URC Daily Devotion Friday, 25 August 2023

Friday, 25 August 2023 Romans 14: 1 – 12
Welcome those who are weak in faith, but not for the purpose of quarrelling over opinions.  Some believe in eating anything, while the weak eat only vegetables.  Those who eat must not despise those who abstain, and those who abstain must not pass judgement on those who eat; for God has welcomed them.  Who are you to pass judgement on servants of another? It is before their own lord that they stand or fall. And they will be upheld, for the Lord is able to make them stand.

Some judge one day to be better than another, while others judge all days to be alike. Let all be fully convinced in their own minds.  Those who observe the day, observe it in honour of the Lord. Also those who eat, eat in honour of the Lord, since they give thanks to God; while those who abstain, abstain in honour of the Lord and give thanks to God.

We do not live to ourselves, and we do not die to ourselves.  If we live, we live to the Lord, and if we die, we die to the Lord; so then, whether we live or whether we die, we are the Lord’s.  For to this end Christ died and lived again, so that he might be Lord of both the dead and the living.

Why do you pass judgement on your brother or sister?  Or you, why do you despise your brother or sister? For we will all stand before the judgement seat of God.  For it is written,

‘As I live, says the Lord, every knee shall bow to me,
    and every tongue shall give praise to God.’

So then, each of us will be accountable to God.


It is Saturday morning at the hospital and I notice a young man standing patiently near the front doors. I observe his clothing and hair, signs that he is part of the local orthodox Jewish community, and guess that he is waiting for someone to trigger the automatic door mechanism so that he can follow them in.  There is no manually opened door to this building, and he is subject to the discipline of Sabbath (shabbat) and will not press the button or trigger the motion activated centre himself.  Nor will he ask me, or anyone else to do so.  He will not ask someone to do the work he cannot do, and so is stuck here waiting.  We acknowledge one another, I trigger the door, and he walks in behind me.

To the young man, all days are not alike.  He will keep this sabbath holy, and all others, though this may cost him opportunities, career progression, may lead to days of heartache when a telephone call cannot be made, and four mile walks to support the wellbeing of a loved one in hospital.  He is observing the day in honour of the Lord. I spend this day running between wards to visit patients and families.  Sunday is more of the same. I spend Monday curled up under a blanket, grateful that I remembered to buy cereal on Sunday and don’t have to go out.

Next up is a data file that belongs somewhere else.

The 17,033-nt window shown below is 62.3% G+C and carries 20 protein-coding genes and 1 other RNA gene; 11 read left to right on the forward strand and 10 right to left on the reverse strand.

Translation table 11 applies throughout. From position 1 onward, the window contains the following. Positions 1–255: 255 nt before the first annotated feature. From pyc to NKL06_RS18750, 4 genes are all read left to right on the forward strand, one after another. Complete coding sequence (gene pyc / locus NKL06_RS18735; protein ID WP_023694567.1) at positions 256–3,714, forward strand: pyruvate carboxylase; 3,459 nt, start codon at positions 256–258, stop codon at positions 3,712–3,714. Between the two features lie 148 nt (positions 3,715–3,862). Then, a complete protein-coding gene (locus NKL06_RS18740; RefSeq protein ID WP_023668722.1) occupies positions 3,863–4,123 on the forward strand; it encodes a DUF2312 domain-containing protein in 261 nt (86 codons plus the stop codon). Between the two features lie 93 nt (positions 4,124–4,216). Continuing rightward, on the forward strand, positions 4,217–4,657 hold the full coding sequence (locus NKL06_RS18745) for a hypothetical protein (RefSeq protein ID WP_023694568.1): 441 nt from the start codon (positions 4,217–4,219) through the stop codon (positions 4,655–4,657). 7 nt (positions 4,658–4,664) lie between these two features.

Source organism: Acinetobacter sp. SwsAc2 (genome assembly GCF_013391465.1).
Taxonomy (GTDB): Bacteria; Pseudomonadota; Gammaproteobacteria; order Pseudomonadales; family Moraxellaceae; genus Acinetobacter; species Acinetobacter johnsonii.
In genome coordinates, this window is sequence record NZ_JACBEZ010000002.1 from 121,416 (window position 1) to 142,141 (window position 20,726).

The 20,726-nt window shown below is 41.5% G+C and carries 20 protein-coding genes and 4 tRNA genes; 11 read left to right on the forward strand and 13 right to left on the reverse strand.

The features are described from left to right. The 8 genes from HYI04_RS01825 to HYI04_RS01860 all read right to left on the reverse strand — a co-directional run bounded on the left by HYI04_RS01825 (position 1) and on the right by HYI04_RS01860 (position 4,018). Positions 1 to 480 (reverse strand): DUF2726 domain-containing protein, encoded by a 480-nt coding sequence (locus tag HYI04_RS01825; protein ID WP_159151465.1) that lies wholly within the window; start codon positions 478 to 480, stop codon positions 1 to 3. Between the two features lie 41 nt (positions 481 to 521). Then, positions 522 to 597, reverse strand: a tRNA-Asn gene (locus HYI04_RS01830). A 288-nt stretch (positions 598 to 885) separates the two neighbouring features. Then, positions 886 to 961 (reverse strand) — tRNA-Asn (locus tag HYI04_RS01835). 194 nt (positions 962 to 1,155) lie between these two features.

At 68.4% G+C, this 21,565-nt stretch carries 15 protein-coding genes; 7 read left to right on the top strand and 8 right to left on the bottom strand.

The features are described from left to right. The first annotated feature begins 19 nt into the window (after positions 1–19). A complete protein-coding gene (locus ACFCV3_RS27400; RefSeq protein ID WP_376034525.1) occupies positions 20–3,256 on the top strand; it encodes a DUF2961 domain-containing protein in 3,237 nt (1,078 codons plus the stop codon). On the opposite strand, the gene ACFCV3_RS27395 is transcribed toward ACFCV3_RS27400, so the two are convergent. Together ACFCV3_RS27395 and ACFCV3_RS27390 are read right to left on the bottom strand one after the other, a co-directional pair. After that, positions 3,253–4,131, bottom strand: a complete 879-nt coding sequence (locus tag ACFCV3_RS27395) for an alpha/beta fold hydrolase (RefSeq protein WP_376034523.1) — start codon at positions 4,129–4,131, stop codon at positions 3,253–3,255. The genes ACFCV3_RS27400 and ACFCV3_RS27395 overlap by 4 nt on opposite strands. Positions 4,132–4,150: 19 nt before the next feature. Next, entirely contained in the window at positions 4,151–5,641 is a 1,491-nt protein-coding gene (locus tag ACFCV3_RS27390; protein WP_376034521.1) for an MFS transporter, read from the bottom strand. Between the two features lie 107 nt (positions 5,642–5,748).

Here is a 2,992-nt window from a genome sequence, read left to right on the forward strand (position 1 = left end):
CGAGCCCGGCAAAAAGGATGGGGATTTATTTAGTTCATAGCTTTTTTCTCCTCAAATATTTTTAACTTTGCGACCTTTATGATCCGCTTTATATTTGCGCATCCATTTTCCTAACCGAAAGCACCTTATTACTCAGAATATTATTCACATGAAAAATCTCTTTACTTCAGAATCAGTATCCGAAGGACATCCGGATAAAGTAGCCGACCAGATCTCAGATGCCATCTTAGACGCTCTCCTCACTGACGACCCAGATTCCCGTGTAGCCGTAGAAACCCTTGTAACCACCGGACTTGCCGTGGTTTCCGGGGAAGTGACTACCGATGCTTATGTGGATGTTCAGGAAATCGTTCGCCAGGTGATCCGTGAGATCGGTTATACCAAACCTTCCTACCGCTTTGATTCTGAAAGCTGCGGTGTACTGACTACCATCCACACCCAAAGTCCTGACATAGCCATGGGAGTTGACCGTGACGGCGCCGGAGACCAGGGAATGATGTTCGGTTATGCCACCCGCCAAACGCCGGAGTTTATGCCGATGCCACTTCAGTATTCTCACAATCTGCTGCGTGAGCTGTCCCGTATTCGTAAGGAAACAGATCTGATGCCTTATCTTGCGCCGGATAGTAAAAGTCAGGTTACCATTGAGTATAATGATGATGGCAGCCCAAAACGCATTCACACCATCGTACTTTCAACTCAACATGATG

Did I live any of these days to God? I am not fully convinced in my mind.  Do I think my employer or the public will like me more for burning the candle at both ends?  Would I be any less busy as a minister or elder preparing for Sunday’s worship?  I don’t remember it that way.  If we ever rewrite the seven deadly sins, let “busyness” be the seventh, for sabbath rest is a challenge to stop, notice, and remember that we are accountable to God for how we live.


“Let my prayer rise before you like incense”
 The singed smell of worship
 overlaying the smell of burned rubber
 from our relentless days.

 “Set a guard over my mouth, O Lord”
 that I may refrain from over-committing

“Keep me from the traps laid for me”
 the temptation of work that might get left undone unless I do it.

 “In you I take refuge, do not give me over to death”
 nor the bone-grinding labour that robs life of its joy.
Responding to Psalm 141.


Today’s writer

The Rev’d Frin Lewis-Smith, Healthcare Chaplain, member of Tonge Moor URC, Bolton


New Revised Standard Version Bible: Anglicized Edition, copyright © 1989, 1995 National Council of the Churches of Christ in the United States of America. Used by permission. All rights reserved worldwide.

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